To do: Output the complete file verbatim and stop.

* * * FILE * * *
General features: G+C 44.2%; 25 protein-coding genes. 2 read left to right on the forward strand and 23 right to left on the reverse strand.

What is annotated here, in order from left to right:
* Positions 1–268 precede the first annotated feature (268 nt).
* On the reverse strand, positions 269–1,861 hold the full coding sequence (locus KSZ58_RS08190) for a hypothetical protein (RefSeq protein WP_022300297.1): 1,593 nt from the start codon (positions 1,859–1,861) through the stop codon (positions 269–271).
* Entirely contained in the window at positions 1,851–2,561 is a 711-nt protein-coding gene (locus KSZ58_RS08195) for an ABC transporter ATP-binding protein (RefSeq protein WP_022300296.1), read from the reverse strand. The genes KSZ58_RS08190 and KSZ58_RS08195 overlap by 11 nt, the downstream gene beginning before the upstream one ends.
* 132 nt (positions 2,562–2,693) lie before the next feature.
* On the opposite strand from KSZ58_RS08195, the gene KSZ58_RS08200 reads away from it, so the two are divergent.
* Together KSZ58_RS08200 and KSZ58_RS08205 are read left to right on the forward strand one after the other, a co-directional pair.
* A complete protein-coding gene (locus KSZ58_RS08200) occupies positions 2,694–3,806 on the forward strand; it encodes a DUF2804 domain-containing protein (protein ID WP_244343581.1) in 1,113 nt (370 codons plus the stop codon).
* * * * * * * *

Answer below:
General features: G+C 44.2%; 25 protein-coding genes. 2 read left to right on the forward strand and 23 right to left on the reverse strand.

What is annotated here, in order from left to right:
* Positions 1–268 precede the first annotated feature (268 nt).
* On the reverse strand, positions 269–1,861 hold the full coding sequence (locus KSZ58_RS08190) for a hypothetical protein (RefSeq protein WP_022300297.1): 1,593 nt from the start codon (positions 1,859–1,861) through the stop codon (positions 269–271).
* Entirely contained in the window at positions 1,851–2,561 is a 711-nt protein-coding gene (locus KSZ58_RS08195) for an ABC transporter ATP-binding protein (RefSeq protein WP_022300296.1), read from the reverse strand. The genes KSZ58_RS08190 and KSZ58_RS08195 overlap by 11 nt, the downstream gene beginning before the upstream one ends.
* 132 nt (positions 2,562–2,693) lie before the next feature.
* On the opposite strand from KSZ58_RS08195, the gene KSZ58_RS08200 reads away from it, so the two are divergent.
* Together KSZ58_RS08200 and KSZ58_RS08205 are read left to right on the forward strand one after the other, a co-directional pair.
* A complete protein-coding gene (locus KSZ58_RS08200) occupies positions 2,694–3,806 on the forward strand; it encodes a DUF2804 domain-containing protein (protein ID WP_244343581.1) in 1,113 nt (370 codons plus the stop codon).